Here is the six (6) step process that sales forecasts generally take:
- Step #1: The sales reps provide a forecast. Each sales rep guesses what he or she thinks she might be able to sell, and then predicts they'll make about 5% less. That way, if a deal falls through, the rep can still make the number, but if not the rep will look like an over-achiever.
- Step #2: The sales managers adjust the forecast. Because each sales manager knows that his sales reps are padding, he adds and subtracts from whatever numbers he gets from the sales reps, reflecting his best judgment of what he thinks will really happen.
- Step #3: The sales VP re-adjusts the forecast. Because the sales VP knows that the sales managers are changing the numbers, he figures that the numbers aren't accurate, so he plays around with them some more, adding and subtracting as necessary.
- Step #4: The marketing VP does his own forecast. Because the marketing group doesn't trust the sales group, they make their own forecast, usually based upon the numbers they would like to make combined with some BS market research.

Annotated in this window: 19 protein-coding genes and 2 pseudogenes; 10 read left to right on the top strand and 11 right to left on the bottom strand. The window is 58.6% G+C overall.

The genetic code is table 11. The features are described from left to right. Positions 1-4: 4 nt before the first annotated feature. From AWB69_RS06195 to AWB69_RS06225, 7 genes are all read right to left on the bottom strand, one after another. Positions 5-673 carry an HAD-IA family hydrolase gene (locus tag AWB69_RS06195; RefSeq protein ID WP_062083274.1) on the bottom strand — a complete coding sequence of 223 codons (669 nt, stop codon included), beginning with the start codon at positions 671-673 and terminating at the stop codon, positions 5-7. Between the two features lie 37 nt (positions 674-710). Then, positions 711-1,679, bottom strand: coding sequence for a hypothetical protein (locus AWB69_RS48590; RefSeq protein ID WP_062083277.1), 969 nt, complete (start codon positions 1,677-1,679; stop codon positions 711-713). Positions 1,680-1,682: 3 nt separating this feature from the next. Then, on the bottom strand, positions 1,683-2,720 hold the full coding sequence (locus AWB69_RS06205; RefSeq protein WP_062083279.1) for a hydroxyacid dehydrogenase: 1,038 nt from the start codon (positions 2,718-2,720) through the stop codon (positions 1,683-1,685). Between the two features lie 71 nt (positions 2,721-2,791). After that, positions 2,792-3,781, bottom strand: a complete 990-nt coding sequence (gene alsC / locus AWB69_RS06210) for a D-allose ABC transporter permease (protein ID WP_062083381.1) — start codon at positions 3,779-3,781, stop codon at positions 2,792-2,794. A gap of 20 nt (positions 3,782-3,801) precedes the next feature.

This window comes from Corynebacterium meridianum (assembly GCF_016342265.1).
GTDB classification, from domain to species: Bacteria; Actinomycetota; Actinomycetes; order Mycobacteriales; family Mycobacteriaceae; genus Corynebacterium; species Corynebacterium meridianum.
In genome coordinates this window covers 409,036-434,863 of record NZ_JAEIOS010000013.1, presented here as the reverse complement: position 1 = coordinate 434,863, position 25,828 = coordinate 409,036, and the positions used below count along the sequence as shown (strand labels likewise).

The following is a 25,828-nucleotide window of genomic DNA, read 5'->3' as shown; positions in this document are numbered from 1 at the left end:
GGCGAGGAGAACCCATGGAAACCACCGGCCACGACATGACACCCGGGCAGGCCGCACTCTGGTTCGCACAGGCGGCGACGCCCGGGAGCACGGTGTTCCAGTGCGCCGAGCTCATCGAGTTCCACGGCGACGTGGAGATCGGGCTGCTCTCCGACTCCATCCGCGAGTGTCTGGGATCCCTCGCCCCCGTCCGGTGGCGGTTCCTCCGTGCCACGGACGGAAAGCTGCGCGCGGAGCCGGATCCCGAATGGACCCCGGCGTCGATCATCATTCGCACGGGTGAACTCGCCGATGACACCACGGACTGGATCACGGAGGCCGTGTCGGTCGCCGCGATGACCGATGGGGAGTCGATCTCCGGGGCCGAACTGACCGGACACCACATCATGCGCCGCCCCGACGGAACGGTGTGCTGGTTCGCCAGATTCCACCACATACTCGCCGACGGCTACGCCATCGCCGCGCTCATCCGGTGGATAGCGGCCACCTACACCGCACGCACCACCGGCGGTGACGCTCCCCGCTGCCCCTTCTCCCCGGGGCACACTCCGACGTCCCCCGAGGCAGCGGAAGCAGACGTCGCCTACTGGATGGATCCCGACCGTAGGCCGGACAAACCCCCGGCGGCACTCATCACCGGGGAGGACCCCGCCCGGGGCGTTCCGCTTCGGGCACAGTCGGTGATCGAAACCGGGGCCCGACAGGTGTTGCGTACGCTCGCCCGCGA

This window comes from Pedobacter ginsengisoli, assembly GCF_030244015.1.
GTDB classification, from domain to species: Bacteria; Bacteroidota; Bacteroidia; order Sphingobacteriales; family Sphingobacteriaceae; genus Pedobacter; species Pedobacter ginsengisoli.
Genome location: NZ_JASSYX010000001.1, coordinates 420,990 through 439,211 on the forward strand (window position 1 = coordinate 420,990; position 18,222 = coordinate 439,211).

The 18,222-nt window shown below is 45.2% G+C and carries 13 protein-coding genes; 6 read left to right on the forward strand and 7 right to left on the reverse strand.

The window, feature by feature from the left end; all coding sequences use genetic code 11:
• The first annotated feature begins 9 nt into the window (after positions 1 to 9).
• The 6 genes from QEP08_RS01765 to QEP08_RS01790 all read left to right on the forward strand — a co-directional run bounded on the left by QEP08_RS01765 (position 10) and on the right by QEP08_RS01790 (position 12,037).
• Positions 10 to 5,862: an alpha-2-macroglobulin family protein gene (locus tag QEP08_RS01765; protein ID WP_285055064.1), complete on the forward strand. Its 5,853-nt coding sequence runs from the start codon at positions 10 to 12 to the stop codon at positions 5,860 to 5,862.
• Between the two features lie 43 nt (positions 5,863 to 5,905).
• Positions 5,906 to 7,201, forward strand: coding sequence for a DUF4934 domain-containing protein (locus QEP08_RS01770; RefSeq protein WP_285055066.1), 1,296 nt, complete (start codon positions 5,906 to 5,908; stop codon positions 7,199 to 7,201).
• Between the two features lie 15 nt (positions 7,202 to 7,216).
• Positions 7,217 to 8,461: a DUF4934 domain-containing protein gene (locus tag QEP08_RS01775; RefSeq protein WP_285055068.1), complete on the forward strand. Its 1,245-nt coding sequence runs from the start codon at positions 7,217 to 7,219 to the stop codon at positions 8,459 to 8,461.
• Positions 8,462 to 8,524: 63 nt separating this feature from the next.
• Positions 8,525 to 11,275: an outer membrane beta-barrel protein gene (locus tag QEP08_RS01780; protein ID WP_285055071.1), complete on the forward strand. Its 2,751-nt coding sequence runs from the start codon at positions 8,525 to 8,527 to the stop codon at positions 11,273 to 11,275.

- Step #5: The head of manufacturing does his own forecast. This long-suffering individual actually has to worry about inventory and other issues, so he makes his own forecast of what he's going to build, hoping that whatever he builds will actually be sold.
- Step #6: The CEO makes up a new forecast. The CEO wants to make sure that the stock price keeps going up (thereby increasing the value of his options). So he tells the investors that the company will make big numbers. He then tell the rest of the company to go back and change their forecasts match his promises.
I wonder sometimes whether it makes sense to spend all that time and energy on what's really just an internal political rock-fetch.
Wouldn't it just be easier to look at what was sold over the past few months and assume that the next few months will follow about the same pattern?
Honestly, in most cases, I think you'd probably end up with a forecast about as accurate as the one that emerges from all the organizational brouhaha.
What do you think?